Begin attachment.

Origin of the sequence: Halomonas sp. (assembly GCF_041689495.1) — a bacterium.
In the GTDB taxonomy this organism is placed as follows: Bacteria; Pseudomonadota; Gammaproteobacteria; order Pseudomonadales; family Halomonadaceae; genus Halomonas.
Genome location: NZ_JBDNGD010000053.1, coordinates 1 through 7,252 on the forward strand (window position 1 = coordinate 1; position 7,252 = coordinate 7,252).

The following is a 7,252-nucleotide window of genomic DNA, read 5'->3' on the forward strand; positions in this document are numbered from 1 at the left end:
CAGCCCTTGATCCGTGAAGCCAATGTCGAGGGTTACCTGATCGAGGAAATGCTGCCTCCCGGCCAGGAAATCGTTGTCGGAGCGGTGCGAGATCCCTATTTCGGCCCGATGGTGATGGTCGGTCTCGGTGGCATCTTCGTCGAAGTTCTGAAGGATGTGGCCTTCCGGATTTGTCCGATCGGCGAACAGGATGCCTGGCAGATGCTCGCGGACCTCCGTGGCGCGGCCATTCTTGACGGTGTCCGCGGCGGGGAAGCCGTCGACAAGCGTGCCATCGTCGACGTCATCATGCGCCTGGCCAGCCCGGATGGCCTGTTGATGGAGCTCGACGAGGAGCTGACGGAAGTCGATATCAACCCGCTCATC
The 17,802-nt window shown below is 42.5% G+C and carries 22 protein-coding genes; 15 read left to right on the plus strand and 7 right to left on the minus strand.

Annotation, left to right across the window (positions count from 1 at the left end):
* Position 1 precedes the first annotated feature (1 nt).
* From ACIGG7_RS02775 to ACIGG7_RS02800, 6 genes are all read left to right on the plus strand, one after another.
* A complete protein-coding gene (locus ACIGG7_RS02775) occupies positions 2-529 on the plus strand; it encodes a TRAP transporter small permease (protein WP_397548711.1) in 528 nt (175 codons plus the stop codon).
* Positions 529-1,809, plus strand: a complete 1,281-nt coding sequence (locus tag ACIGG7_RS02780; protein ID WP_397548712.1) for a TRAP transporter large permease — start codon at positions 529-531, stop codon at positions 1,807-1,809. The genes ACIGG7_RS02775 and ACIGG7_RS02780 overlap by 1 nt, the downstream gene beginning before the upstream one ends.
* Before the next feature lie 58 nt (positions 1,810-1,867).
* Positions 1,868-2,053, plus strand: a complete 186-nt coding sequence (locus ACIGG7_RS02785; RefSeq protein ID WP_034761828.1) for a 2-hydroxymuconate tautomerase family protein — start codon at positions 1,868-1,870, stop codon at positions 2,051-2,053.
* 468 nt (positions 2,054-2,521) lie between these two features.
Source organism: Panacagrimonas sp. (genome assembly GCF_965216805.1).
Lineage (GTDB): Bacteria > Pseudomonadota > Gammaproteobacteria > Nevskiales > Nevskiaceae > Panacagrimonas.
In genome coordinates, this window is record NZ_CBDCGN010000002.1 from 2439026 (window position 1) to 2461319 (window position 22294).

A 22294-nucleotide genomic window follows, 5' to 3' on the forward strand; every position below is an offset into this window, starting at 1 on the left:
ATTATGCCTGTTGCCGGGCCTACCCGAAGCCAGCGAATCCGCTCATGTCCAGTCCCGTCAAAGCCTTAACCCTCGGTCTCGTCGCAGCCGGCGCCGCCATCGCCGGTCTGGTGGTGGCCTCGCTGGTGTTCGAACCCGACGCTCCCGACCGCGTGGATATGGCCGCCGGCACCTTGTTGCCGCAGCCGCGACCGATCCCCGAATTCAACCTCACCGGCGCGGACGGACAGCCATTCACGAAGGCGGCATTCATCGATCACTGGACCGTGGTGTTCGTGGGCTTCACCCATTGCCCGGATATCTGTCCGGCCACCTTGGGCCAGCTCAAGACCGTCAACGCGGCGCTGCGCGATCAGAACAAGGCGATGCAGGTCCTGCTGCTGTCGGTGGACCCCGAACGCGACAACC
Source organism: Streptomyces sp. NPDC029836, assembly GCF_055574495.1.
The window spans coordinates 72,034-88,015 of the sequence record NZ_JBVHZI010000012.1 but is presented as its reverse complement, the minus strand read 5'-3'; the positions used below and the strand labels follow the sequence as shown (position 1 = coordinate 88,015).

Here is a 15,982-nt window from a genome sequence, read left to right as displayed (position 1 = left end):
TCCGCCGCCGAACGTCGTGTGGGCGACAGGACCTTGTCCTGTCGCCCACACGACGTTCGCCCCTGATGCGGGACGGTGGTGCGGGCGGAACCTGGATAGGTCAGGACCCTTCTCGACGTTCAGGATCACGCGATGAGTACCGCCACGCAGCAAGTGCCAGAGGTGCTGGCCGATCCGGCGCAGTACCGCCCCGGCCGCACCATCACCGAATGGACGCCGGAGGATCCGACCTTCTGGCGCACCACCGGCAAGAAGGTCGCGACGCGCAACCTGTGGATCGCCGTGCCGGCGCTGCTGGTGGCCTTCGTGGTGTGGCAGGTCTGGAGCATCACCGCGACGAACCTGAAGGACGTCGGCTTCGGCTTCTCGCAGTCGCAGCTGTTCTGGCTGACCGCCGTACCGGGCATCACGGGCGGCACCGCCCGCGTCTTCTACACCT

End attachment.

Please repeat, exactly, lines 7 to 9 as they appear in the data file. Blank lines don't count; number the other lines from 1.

Annotation, left to right across the window (positions count from 1 at the left end):
* Position 1 precedes the first annotated feature (1 nt).
* From ACIGG7_RS02775 to ACIGG7_RS02800, 6 genes are all read left to right on the plus strand, one after another.